Cedar – cedrus

A genus of coniferous trees in the plant family Pinaceae. They are native to the mountains of the western Himalayas and the Mediterranean region, occurring at altitudes of 1,500 – 3,200m in the Himalayas and 1,000 – 2,200m in the Mediterranean region.

Cedrus trees can grow up to 30 – 40 m tall with spicy-resinous scented wood, thick ridged or square-cracked bark, and broad, level branches. The shoots are dimorphic, with long shoots, which form the framework of the branches, and short shoots with most of the leaves/needles. The leaves are evergreen and needle-like, 8 - 60 mm long, arranged in an open spiral on long shoots, and in dense spiral clusters of 15 – 45, together on short shoots; they vary from bright grass-green to dark green to strongly glaucous pale blue-green. The seed cones are barrel-shaped, 6 – 12 cm long and 3 – 8 cm broad, green maturing to grey-brown; they disintegrate at maturity to release the winged seeds. The seeds are 10 – 15 mm long, the seeds have two or three resin blisters, containing an unpleasant-tasting resin, thought to be a defence against squirrels. Cones take one year to mature.

Cedars as Bonsai

  • Many species of cedar trees are suitable for training as bonsai. They work well with many styles, including formal and informal upright, slanting, cascading as well as groups but styles that require severe bending of the main trunk are less successful frequently suffering breakages in bending.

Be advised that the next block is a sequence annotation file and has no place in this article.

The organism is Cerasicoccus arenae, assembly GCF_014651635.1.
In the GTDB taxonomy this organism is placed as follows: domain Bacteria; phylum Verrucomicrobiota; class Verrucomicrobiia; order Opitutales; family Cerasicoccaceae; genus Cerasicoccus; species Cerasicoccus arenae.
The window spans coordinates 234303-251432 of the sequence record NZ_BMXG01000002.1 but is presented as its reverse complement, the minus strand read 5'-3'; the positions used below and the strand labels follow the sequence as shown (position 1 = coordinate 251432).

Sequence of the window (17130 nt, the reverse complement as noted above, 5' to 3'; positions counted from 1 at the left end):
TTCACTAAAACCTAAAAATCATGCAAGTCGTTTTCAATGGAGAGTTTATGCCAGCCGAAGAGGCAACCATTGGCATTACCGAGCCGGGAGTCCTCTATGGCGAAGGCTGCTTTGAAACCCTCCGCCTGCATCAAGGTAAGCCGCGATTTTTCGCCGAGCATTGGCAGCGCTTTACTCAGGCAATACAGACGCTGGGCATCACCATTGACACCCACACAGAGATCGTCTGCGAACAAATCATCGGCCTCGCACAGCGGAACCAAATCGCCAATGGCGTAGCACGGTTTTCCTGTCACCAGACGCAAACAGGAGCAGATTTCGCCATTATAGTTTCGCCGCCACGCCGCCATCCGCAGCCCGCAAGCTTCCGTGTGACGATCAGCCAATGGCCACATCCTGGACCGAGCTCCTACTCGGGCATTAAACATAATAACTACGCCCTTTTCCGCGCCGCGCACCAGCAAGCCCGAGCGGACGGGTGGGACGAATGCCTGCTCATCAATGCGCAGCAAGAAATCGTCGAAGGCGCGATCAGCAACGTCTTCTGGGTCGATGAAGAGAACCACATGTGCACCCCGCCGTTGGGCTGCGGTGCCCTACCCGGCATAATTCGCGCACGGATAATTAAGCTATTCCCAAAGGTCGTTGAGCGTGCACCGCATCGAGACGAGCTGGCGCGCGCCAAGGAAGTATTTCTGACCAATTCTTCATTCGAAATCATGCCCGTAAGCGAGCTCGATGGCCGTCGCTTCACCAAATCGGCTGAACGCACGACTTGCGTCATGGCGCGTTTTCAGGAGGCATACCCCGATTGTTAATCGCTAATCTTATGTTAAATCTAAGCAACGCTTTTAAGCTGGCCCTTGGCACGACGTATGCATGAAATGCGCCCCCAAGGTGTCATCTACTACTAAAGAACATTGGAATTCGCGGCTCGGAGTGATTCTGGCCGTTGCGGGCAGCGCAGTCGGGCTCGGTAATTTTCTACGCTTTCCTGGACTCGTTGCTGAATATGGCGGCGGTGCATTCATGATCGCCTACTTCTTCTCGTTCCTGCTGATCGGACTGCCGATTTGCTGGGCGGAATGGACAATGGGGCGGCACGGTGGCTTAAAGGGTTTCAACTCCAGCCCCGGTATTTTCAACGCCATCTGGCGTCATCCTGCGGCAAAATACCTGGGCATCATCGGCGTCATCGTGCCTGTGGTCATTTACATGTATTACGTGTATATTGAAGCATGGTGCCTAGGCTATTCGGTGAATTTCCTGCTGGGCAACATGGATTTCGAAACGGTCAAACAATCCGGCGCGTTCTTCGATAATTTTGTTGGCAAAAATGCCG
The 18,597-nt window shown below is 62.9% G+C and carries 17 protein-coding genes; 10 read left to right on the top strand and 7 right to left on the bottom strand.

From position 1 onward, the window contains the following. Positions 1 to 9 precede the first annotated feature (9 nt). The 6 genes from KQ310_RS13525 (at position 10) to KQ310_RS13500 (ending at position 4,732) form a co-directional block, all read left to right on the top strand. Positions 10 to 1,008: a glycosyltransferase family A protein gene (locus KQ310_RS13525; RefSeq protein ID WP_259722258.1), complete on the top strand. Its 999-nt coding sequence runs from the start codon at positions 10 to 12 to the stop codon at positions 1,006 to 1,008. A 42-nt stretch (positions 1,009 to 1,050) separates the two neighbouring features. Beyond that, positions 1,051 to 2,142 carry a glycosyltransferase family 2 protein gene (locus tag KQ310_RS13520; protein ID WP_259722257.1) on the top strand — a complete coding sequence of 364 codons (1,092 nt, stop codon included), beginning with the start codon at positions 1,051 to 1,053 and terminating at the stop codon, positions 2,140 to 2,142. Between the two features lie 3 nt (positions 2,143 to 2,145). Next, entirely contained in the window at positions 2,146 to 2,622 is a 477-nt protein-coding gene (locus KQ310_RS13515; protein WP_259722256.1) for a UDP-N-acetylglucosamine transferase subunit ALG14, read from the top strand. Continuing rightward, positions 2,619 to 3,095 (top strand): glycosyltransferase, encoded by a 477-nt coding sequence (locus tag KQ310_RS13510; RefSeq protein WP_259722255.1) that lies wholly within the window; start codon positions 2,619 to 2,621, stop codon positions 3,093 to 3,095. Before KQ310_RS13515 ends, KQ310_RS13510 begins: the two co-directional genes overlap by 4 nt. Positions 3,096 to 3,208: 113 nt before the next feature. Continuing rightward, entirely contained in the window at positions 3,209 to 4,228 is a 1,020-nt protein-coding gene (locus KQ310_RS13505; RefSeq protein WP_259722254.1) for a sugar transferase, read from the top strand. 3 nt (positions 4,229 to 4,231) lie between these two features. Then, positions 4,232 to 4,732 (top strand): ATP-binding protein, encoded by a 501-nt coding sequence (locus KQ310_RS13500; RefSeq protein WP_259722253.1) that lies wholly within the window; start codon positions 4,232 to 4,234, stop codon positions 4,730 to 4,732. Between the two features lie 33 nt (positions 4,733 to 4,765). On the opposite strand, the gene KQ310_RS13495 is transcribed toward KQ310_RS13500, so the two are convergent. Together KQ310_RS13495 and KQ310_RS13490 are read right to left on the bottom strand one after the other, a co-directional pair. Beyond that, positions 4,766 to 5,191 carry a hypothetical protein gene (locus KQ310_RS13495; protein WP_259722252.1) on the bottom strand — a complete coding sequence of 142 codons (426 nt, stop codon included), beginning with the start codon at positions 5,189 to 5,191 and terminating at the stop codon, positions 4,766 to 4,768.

• Although cedar is technically a soft wood it has a very dense internal structure that requires steam before bending in furniture manufacture and steaming live wood as in bonsai is not recommended thus you do not see cedar bonsai in highly contorted styles.
  • When styling and shaping cedars be sure to trim back shoots either using fingers or fine sharp scissors; do not cut through needles as they will very likely die back leaving you with dead tips to your branches.
  • If subjected to any kind of stress e.g. drying out, severe winds or sudden temperature changes, these trees will suffer needle drop. Do not be too alarmed. Following the yellowing of the old needles, new needle “buds” can develop even before the dead needles have dropped. New needles then develop over a 10 to 14 day period.
  • If you are considering air layering to get lower branches, and it is frequently attempted, remember they are very slow to root, thus so many are grafted, but you do need to be very patient; it can often take into a second season before you have worthwhile results. It took 2 years to get there but it did happen in the end (see image below).

  • Wiring and training; they frequently produce new long thin branches; do not be too quickly tempted to cut them back - often a long slender branch with few side-shoots can appear wider, fuller and much shorter by wiring along its length and then snaking to compress it.

  • Similarly a new apex can be created by cutting off the top of the tree revealing the pruning scar; then strategic wiring and bending disguises the pruning scar, giving a rapid and developed apex.


The varieties of Cedrus are:-

Cedrus atlantica: Atlas cedar, native to Atlas Mountains in Morocco and Algeria


Atlantic Cedar as Bonsai


Cedrus brevifolia: Cyprus cedar, native to the mountains of Cyprus

Cedrus Brevifolia as bonsai


Cedrus deodara: deodara cedar, native to the Western Himalayas

Foliage of C. deodara


Cedrus libani: – Cedar of Lebanon, native to Mediterranean region mountains in Near East and Turkey,

Cedrus lebani as bonsai



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